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Gig Harbor veteran receives Purple Heart

Air Force Staff Sgt. Jack Campbell recognized for wounds suffered during Vietnam War

Air Force Staff Sgt. John Campbell and his wife, Gail, greet Rep. Derek Kilmer, D-Gig Harbor, at the chapel at the VA Medical Center, American Lake, before a ceremony honoring Campbell Jan. 25. Photo credit: J.M. Smpson

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Air Force Staff Sgt. Jack Campbell waited a long, hard time for his Purple Heart.

To be exact, he waited 44 years to receive the medal in order to honor the men he had served with.

"This medal honors them," he said.

Approximately 150 soldiers, airmen, local officials, family members and friends gathered this morning in the chapel at the Veterans Administration Hospital at American Lake.

"This is a time of worship, inspiration and honor," said VA chaplain Gary Cowden.

While on a recently declassified mission in support of the Royal Thai Air Force, Campbell and his team encountered a substantial enemy attack Jan. 1, 1970.

Campbell's life changed on that day.

"War is not like the movies portray it," he began moments after receiving his Purple Heart from Rep. Derek Kilmer, D-Gig Harbor.

"You will do anything to protect the soldiers next to you."

In what was a ferocious fight, and all but one of the men who served with Campbell died.

"All I have are memories; no last names," he said quietly.

One of those airmen, Capt. James Cross, who had fought alongside Campbell on that fateful day, died several months on his last mission.

It was a mission Cross volunteered to fly.

Campbell left the Air Force later in 1970, and soon the doubts about why he had survived the war.

Campbell paused before continuing.

>>> Air Force Staff Sgt. John Campbell holds a Meal.Combat.Individual box dating back to the Vietnam War in order to make a point after receiving a Purple Heart for wounds suffered in combat 44 years ago. Photo credit: J.M. Simpson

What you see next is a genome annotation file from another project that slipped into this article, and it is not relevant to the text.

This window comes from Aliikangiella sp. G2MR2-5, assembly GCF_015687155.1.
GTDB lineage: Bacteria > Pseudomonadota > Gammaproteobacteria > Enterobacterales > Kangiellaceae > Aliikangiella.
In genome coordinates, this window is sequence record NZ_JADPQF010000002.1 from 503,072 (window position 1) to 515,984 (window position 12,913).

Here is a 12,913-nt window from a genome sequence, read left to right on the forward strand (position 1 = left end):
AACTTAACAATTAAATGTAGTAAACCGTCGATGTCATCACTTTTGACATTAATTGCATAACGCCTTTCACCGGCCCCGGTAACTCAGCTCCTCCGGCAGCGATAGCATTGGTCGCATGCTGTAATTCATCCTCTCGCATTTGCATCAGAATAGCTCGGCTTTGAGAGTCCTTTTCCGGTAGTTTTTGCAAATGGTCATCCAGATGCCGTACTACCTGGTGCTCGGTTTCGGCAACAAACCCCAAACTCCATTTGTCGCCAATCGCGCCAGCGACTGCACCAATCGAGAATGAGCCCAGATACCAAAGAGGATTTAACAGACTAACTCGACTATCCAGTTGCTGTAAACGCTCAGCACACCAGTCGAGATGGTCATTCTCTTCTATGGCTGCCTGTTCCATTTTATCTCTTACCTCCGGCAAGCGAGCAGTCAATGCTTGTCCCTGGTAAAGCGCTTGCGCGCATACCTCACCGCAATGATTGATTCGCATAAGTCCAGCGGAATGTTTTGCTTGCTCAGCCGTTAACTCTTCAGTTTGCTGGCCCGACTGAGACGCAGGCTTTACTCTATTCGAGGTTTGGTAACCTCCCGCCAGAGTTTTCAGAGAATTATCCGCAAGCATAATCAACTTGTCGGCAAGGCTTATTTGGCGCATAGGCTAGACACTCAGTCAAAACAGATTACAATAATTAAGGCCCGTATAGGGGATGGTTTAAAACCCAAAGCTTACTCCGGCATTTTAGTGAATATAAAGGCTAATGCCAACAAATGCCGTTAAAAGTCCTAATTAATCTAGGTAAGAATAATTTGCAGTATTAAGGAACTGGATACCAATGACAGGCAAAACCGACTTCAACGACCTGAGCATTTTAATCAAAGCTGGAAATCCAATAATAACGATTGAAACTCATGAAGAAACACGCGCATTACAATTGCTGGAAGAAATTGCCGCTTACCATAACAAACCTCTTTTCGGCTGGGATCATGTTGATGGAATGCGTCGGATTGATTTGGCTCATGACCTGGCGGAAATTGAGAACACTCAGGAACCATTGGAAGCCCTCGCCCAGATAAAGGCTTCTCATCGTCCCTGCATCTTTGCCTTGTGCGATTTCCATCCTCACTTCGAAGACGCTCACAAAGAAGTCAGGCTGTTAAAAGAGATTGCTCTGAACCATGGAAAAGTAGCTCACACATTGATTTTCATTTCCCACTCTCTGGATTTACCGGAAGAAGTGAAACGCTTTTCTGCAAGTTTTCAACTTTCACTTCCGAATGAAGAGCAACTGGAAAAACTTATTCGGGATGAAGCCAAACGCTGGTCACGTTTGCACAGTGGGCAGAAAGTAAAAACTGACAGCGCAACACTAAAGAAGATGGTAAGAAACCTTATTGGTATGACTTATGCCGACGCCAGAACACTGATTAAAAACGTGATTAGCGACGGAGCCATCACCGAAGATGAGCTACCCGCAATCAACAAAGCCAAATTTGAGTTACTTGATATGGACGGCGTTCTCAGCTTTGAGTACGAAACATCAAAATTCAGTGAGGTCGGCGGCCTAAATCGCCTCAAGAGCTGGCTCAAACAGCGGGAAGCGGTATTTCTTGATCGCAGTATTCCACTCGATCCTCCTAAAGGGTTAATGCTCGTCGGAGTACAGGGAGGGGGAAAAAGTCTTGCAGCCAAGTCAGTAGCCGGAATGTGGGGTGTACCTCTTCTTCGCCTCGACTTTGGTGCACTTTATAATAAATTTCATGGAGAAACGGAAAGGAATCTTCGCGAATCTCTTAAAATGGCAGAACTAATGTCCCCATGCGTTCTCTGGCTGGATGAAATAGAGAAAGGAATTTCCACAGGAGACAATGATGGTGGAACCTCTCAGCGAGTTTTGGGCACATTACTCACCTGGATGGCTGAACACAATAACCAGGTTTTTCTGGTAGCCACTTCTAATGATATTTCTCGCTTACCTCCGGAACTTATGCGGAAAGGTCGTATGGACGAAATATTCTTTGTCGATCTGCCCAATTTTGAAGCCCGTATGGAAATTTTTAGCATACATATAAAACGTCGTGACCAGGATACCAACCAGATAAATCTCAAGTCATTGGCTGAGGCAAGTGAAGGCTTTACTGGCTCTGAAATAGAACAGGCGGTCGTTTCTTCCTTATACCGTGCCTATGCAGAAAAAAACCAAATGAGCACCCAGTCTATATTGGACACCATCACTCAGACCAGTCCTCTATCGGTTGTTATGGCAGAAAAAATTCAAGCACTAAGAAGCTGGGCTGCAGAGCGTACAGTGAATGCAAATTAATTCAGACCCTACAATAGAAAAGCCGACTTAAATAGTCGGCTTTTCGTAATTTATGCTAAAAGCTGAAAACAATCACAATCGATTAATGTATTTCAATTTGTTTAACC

"This is the box of the food we had," he continued as he held up in his right hand a light brown cardboard box with the words "Meal.Individual.Combat" on the side.

Putting the box down, he then held up a small tin can of bread that came with the meal.

"I can still smell the bread; it's got a smell and taste you don't forget," he continued.

Then a tear appeared in his voice.

"Like the smell of gunpowder and death."

He wasn't the only one in the chapel now aware of the tug of tears.

After leaving the Air Force in July 1970, Campbell began to build a civilian life.

Post-traumatic stress and the negativity it brings accompanied him.

"He developed a strong need to turn this negative energy into a positive," reads the information sheet accompanying the ceremony's pamphlet.

Campbell and his wife, Gail, worked hard and made a life and family. 

They also made it their goal to help troubled children, young teenagers and battered women turn their lives around.

But the post-traumatic stress, the negative energy of war, never let go.

"I don't know how they put up with me," Campbell said in reference to his wife of 46 years and his son.

In 2009, he entered the VA's system for assistance with the post-traumatic stress that he had tried to avoid.

"I had hit bottom," Campbell said.

He credits the VA, the Military Order of the Purple Heart and the American Legion for helping him close a painful chapter of his life.

"Do not try to hide the thoughts; don't be afraid to get help," he said.

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